On Assignment; The Photography Of Kevin Moloney Page 2
Moloney remains a highly respected photographer for The New York Times and
I asked him how he dealt with the dark side of that work, such as the Columbine
shootings in Colorado.
"It was about the hardest thing I have ever had to photograph," he answered. "I arrived while the shootings were still taking place since The New York Times had called me immediately. I was at my father's house close by at the time and I grabbed his '72 F2 and all of his lenses as well as 20 rolls of my mother's color film and made it over there in half an hour.
"By the time I got there the police had put up their yellow tape so I went to a nearby elementary school where the parents were sent to await news of their children. I photographed the emotional reactions of these parents who at the time didn't know if their children were alive or dead. It was a hard time to be aiming my camera.
"One of the most interesting things I learned while doing that story was how people react to the way a photographer does his work, how different it is from the way they react to the work itself. There was a huge outpouring of sympathy from the whole country and people came from everywhere to leave tokens to show their sorrow. What brought them there was their response to the journalism, the television, the radio, the newspapers, and it was an emotional one, yet people were horrified by our numbers and it is interesting how they could react so strongly to our work but not to how it is made."
Moloney believes there are three kinds of photographers in photojournalism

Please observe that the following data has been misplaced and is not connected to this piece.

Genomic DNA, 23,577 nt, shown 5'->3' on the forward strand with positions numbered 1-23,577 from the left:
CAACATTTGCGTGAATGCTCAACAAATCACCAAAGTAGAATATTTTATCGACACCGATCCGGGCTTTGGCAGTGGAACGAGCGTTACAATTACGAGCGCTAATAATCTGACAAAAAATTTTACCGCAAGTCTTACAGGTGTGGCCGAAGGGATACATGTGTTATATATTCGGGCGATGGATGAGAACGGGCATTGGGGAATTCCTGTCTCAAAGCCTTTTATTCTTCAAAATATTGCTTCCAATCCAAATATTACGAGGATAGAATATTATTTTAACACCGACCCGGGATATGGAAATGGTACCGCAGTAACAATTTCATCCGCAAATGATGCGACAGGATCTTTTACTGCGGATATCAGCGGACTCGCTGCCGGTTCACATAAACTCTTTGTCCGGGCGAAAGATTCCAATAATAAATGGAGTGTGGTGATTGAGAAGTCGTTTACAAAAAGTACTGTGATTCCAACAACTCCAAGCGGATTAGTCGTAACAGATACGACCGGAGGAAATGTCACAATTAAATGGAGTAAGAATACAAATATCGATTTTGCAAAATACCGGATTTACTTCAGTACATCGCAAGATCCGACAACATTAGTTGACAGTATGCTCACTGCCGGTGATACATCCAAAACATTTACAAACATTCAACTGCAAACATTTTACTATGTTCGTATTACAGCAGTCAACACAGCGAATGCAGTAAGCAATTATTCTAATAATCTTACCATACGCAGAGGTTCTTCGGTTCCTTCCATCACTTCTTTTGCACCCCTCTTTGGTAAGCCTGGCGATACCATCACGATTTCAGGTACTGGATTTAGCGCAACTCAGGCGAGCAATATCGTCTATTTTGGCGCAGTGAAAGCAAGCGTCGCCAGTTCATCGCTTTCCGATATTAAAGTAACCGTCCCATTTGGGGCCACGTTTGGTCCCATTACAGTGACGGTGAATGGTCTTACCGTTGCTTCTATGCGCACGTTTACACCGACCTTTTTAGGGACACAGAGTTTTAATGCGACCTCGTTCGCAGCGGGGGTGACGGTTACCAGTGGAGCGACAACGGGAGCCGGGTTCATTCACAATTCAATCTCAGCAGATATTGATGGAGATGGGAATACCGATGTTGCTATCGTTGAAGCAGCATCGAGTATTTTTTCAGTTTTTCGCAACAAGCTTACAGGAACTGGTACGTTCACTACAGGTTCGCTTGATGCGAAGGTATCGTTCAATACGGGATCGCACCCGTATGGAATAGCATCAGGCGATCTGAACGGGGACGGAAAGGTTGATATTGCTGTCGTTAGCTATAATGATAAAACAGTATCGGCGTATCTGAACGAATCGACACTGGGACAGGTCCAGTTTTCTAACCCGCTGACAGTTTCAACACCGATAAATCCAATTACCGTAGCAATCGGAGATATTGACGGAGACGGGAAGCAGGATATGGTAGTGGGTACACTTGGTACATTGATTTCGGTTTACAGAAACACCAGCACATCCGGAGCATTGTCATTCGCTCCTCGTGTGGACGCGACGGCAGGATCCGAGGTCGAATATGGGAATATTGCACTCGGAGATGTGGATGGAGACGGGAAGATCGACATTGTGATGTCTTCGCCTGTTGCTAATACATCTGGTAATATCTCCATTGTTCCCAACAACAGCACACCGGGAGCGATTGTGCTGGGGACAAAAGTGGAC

and documentary, the first being "the readers' photographer,"
someone whose primary goal is to inform and please the reader, straight and
The second group is "the editor's photographer" who uses the latest techniques and stays with the certain look that is popular in magazines at the time. "That," he says, "makes good business sense because we need to sell our images.
"The third," he says, "is the photographer's photographer, one who makes complex and intriguing images like a lot of the Magnum photographers do today or like those of Cartier-Bresson and Joseph Kudelka. These may baffle the average person, though.
"Good photographers try to be all three," Moloney says. "When you make images every day as your line of work, it is the straight, clear, and simple ones that are most effective. They are not the ones that intrigue me, however. It is those photographers who are more complex. They are the intriguing ones who keep us doing our work the longest."
Moloney refers to a favorite shot he made in India showing a big, electoral
campaign truck. In a circle that covered the speakers on the side of the truck
there is a picture of the candidate. A gazebo sitting within a little traffic
circle is evident in another part of the frame. A man with some bananas had
walked right into the frame and his head landed perfectly in the center of a
similar circle to the one containing the candidate. "For me it was a magical
moment where everything lined up exactly right. It's complex and visually
Moloney's most recent body of work, a feature for The New York Times, is shot in Brazil, an in-depth series taken in Manaus, a bustling area where fish are brought in and sold.
Internationally Moloney is known for his work in publications such as Stern, Paris Match, and a variety of images have been published in Brazilian and other German publications.
Moloney's commitment to his work deals with issues of humanity, illustrated artfully in the situations he photographs and perhaps, most importantly, in the insightful details that create the mood in his images.
To see more of Kevin Moloney's work, visit his website at: www.kevinmoloney.com.
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